Recruitment freeze cripples hospitals

HARARE - Government must suspend the health sector recruitment freeze as hospitals are facing serious staffing shortages, the parliamentary portfolio committee on Health and Child Care has said.

In 2011, authorities imposed a recruitment freeze at State health facilities across the country in a bid to deal with an on-going funding crisis.

Presenting a report to the National Assembly on Tuesday during the 2018 budget debate, a member of the committee Prince Dubeko Sibanda said the health sector desperately needs to employ more doctors and nurses.

“We recommend that the staff establishment in the health sector which was last revised in 1982 when the population was only 7 million must be revised.

“The staff establishment of the health sector should be revised so that it matches with the disease burden and also matches the size of the population that we have.

“From the time that it was revised up to now, the population has increased by over 100 percent.

“Therefore, we recommend that the staff establishment of the health sector be revised.

“That being the case, we also recommend that the employment freeze that has been applied by government should not be blanketly applied but it should make some exceptions. It should exempt such sectors as the health sector.

“There is no need for us to freeze employment in the health sector when the health service provider and patient ratio in this country stands at 0,07 percent.

“Therefore, we believe that the freezing of employment in the health sector should be lifted or it should be exempted.”

The country now has a doctor-patient ratio of one per 250 000 inhabitants.

The World Health Organisation recommended standard is one doctor per 600 inhabitants.

Sibanda said the issue of inadequate health professionals was exacerbating poor services at the country’s health institutions, with the health sector marked by an immense workload and workers grappling with massive stress. He said the sector requires more funding from government as well as development partners.

In the $5,1 billion 2018 National Budget, Finance minister Patrick Chinamasa allocated a paltry $454 million  to the health sector, with expectations that donors would complement. Out of that, $297 million is expected to go to employment costs while $119 million will be for operations and maintenance.

The sector needs at least $1,3 billion. The country is pinning hopes on a $239,6 million support from development partners.

According to analysts expenditure in the country is insufficient to guarantee adequate access and quality of healthcare.

While government in the 2017 budget introduced a Health Fund Levy of five cents for every dollar of mobile airtime and data, under the theme “Talk, Surf and Save a Life”, Sibanda  called for “sin-taxes” to fund the health sector.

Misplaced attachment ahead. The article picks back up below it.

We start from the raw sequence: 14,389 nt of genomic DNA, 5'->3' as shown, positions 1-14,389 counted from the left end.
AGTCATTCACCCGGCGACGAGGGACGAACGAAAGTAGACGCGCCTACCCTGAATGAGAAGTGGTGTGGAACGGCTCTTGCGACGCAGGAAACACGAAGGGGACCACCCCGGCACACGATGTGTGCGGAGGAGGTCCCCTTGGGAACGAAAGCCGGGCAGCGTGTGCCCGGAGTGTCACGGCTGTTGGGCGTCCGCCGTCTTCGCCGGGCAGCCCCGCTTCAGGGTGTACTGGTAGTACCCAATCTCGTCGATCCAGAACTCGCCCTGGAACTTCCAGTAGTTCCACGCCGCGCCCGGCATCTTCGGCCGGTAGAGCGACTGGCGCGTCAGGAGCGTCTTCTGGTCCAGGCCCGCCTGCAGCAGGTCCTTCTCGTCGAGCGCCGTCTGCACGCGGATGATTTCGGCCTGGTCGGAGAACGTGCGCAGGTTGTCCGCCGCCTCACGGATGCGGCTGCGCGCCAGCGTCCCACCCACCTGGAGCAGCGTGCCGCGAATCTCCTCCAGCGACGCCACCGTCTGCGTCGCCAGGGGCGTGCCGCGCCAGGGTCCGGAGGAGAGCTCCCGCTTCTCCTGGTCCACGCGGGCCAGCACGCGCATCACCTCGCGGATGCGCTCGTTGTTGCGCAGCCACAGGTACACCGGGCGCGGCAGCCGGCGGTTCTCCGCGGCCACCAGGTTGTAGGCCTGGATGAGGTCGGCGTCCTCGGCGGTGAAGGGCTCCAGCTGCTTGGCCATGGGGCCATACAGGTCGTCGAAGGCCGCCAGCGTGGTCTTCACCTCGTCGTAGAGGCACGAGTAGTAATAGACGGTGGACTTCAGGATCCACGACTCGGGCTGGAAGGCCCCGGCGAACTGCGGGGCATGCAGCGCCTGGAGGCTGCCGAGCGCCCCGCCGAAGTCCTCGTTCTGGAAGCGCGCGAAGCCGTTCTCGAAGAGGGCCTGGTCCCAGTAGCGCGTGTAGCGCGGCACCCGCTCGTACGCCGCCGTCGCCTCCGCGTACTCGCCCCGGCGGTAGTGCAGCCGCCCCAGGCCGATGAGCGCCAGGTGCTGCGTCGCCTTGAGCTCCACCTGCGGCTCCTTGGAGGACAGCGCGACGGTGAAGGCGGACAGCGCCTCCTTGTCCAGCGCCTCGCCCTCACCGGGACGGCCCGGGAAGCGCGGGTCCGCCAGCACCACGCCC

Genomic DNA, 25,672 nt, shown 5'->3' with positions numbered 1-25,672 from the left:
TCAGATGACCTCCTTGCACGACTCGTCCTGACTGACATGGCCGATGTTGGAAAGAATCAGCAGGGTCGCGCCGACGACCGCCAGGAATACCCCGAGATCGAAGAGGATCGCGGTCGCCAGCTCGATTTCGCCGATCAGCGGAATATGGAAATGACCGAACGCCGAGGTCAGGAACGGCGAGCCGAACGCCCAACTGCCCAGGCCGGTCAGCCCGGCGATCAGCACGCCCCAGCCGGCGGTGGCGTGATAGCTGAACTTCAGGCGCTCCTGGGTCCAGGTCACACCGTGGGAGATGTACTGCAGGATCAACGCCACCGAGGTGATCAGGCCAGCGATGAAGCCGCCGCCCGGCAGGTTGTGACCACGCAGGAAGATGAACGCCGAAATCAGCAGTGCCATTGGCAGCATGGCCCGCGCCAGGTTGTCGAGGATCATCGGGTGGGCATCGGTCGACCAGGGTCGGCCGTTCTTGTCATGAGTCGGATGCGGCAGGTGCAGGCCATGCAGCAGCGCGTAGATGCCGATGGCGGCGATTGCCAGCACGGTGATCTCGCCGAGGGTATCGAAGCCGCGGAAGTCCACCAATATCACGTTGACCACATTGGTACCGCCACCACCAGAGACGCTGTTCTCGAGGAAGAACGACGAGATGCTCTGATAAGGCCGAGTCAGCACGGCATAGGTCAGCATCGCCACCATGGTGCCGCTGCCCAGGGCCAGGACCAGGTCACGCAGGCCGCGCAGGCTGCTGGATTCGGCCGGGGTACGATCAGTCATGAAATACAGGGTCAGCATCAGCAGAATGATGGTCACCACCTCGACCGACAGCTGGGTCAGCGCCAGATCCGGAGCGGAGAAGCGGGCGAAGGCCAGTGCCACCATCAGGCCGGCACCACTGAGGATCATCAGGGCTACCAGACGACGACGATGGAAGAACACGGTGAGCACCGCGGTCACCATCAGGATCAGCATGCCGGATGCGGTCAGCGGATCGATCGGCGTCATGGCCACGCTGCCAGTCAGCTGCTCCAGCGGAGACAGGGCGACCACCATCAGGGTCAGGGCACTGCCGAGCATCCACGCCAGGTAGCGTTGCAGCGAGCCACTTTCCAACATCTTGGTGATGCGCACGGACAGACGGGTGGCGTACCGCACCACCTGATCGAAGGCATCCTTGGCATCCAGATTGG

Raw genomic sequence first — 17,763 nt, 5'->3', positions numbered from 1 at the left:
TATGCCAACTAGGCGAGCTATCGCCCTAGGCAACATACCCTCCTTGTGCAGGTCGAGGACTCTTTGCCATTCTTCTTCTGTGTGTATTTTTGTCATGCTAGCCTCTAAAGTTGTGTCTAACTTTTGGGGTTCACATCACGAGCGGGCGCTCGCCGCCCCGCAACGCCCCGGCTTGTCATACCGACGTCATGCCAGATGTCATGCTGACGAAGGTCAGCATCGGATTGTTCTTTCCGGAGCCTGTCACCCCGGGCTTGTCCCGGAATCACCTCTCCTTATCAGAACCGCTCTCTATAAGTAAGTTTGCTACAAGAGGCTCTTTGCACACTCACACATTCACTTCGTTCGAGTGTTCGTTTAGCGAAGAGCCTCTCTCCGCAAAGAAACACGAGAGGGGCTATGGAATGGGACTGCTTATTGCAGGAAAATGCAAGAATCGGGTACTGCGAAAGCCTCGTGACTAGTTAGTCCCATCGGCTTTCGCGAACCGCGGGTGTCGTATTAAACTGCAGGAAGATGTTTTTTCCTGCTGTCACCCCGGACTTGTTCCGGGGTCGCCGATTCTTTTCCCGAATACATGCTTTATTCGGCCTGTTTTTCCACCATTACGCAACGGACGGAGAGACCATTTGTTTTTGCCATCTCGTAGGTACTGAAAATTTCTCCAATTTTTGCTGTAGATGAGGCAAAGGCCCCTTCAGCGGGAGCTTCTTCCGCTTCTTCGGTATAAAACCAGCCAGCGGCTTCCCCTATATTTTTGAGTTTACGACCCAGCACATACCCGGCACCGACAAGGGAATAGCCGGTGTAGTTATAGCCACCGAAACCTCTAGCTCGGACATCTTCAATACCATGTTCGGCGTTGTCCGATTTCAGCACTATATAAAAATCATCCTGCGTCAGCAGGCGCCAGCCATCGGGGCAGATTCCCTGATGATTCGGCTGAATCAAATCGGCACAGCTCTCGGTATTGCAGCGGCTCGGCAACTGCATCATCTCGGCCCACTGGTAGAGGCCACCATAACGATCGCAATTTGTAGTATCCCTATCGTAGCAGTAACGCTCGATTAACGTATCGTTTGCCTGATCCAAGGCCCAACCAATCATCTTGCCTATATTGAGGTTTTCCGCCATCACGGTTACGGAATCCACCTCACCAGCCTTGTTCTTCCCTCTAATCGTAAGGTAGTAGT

“We propose as a committee that some more sin taxes should be introduced in order for us to fund the health sector,” he said.

“We have two examples namely; sin tax on alcohol and tobacco.

“We propose that there should be a sin tax that is introduced to fund specifically the health sector.

“We also propose that there be a tax which should be levied on all sugary food stuffs — drinks and food stuffs and that levy should fund the treatment of non-communicable diseases.

“We believe that sugar is a serious contributor towards non-communicable diseases that we have in this country.

“As a result, in order to promote a healthy eating habit in our population, but also to fund our health sector; we should introduce a levy on all sugary food stuffs and drinks.”

He also recommended that the National Pharmaceutical Company (NatPharm) be recapitalised to enable it to purchase drugs in bulk.

“Bulk buying of drugs will help to ensure a stable supply of drugs to public hospitals. Pharmacies also stand to benefit through buying drugs from NatPharm at lower prices.

“We are aware that sometime in October 2017, the cost of buying drugs had gone up by almost 70 percent, such that cost of drugs was no longer reachable to an ordinary person.

“As a result, we recommend the capacitation of NatPharm so that it can be able to supply drugs at a lower cost to public hospitals,” he said.

This comes as government has been struggling to secure employment in other countries for over

4 000 nurses who are stranded after completing their training.

Other health professionals are migrating in search of greener pastures outside the country’s borders.

Poor working conditions, insufficient remuneration, delayed promotions, lack of recognition, and inability to afford the basic necessities of life are all cited as reasons for dissatisfaction.

This has negatively affected the quality of healthcare offered in most of the country’s health institutions.

Comments (2)

Life is only lived ONCE. If only the government could koshesa / qakathekisa this sector most of us would be happy. It should not be expensive to want to live or to wish to live. There should be a compulsary fee of 1% of one' net salary or at least $2 per tax payer, which goes towards a common healthcare fund. This is payable monthly except for pensioners. No normal person can in his/her right sense of mind refute this plan geared towards health for ALL. The issue of medical aid societies should never destruct the government from enforcing such a noble cause. Then healthcare can be free for all. Life is precious and we should thrive to preserve it not that to survive you have to be rich.

Icho - 18 January 2018

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lawrence - 18 January 2018

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